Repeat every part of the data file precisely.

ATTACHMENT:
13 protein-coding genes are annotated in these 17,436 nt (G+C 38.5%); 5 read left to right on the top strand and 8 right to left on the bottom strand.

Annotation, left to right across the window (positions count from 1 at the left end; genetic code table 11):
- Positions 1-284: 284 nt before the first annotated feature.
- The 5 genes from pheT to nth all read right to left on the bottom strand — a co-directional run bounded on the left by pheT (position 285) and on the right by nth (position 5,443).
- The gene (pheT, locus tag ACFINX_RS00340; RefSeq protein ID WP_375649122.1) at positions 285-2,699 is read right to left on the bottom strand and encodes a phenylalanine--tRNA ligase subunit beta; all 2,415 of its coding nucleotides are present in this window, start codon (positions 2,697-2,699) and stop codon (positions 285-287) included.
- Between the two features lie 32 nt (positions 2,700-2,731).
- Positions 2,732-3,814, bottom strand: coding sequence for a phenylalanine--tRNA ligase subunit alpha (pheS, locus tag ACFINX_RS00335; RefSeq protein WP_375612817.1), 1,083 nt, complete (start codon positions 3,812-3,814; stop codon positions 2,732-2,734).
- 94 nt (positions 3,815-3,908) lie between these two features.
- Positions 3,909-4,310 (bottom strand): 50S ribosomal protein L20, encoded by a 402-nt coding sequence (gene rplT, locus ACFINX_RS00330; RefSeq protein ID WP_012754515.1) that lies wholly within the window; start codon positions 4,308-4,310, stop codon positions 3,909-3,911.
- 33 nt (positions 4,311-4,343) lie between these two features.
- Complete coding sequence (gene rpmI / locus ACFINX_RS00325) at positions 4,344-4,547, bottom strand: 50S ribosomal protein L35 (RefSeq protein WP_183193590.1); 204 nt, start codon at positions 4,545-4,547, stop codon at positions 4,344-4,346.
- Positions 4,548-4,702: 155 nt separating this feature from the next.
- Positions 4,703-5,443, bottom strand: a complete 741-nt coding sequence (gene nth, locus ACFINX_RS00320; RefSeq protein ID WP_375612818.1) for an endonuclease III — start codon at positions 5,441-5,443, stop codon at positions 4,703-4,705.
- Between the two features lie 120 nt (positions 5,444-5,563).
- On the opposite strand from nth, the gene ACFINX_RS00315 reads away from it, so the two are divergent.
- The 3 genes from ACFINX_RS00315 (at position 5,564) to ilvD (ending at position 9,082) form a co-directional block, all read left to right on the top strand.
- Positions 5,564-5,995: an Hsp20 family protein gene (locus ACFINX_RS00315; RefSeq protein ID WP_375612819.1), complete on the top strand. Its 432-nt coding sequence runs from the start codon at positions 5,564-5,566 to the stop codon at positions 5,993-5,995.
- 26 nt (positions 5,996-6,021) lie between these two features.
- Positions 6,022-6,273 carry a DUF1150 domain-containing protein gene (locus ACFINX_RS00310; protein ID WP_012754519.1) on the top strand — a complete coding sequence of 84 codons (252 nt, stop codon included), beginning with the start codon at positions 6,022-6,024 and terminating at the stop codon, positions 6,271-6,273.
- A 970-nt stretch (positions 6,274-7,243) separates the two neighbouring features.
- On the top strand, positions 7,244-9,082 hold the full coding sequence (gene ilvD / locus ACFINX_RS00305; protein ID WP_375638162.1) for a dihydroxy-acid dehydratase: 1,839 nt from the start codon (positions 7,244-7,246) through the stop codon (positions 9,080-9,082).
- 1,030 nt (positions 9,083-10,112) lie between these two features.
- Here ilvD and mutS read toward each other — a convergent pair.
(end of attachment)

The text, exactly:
13 protein-coding genes are annotated in these 17,436 nt (G+C 38.5%); 5 read left to right on the top strand and 8 right to left on the bottom strand.

Annotation, left to right across the window (positions count from 1 at the left end; genetic code table 11):
- Positions 1-284: 284 nt before the first annotated feature.
- The 5 genes from pheT to nth all read right to left on the bottom strand — a co-directional run bounded on the left by pheT (position 285) and on the right by nth (position 5,443).
- The gene (pheT, locus tag ACFINX_RS00340; RefSeq protein ID WP_375649122.1) at positions 285-2,699 is read right to left on the bottom strand and encodes a phenylalanine--tRNA ligase subunit beta; all 2,415 of its coding nucleotides are present in this window, start codon (positions 2,697-2,699) and stop codon (positions 285-287) included.
- Between the two features lie 32 nt (positions 2,700-2,731).
- Positions 2,732-3,814, bottom strand: coding sequence for a phenylalanine--tRNA ligase subunit alpha (pheS, locus tag ACFINX_RS00335; RefSeq protein WP_375612817.1), 1,083 nt, complete (start codon positions 3,812-3,814; stop codon positions 2,732-2,734).
- 94 nt (positions 3,815-3,908) lie between these two features.
- Positions 3,909-4,310 (bottom strand): 50S ribosomal protein L20, encoded by a 402-nt coding sequence (gene rplT, locus ACFINX_RS00330; RefSeq protein ID WP_012754515.1) that lies wholly within the window; start codon positions 4,308-4,310, stop codon positions 3,909-3,911.
- 33 nt (positions 4,311-4,343) lie between these two features.
- Complete coding sequence (gene rpmI / locus ACFINX_RS00325) at positions 4,344-4,547, bottom strand: 50S ribosomal protein L35 (RefSeq protein WP_183193590.1); 204 nt, start codon at positions 4,545-4,547, stop codon at positions 4,344-4,346.
- Positions 4,548-4,702: 155 nt separating this feature from the next.
- Positions 4,703-5,443, bottom strand: a complete 741-nt coding sequence (gene nth, locus ACFINX_RS00320; RefSeq protein ID WP_375612818.1) for an endonuclease III — start codon at positions 5,441-5,443, stop codon at positions 4,703-4,705.
- Between the two features lie 120 nt (positions 5,444-5,563).
- On the opposite strand from nth, the gene ACFINX_RS00315 reads away from it, so the two are divergent.
- The 3 genes from ACFINX_RS00315 (at position 5,564) to ilvD (ending at position 9,082) form a co-directional block, all read left to right on the top strand.
- Positions 5,564-5,995: an Hsp20 family protein gene (locus ACFINX_RS00315; RefSeq protein ID WP_375612819.1), complete on the top strand. Its 432-nt coding sequence runs from the start codon at positions 5,564-5,566 to the stop codon at positions 5,993-5,995.
- 26 nt (positions 5,996-6,021) lie between these two features.
- Positions 6,022-6,273 carry a DUF1150 domain-containing protein gene (locus ACFINX_RS00310; protein ID WP_012754519.1) on the top strand — a complete coding sequence of 84 codons (252 nt, stop codon included), beginning with the start codon at positions 6,022-6,024 and terminating at the stop codon, positions 6,271-6,273.
- A 970-nt stretch (positions 6,274-7,243) separates the two neighbouring features.
- On the top strand, positions 7,244-9,082 hold the full coding sequence (gene ilvD / locus ACFINX_RS00305; protein ID WP_375638162.1) for a dihydroxy-acid dehydratase: 1,839 nt from the start codon (positions 7,244-7,246) through the stop codon (positions 9,080-9,082).
- 1,030 nt (positions 9,083-10,112) lie between these two features.
- Here ilvD and mutS read toward each other — a convergent pair.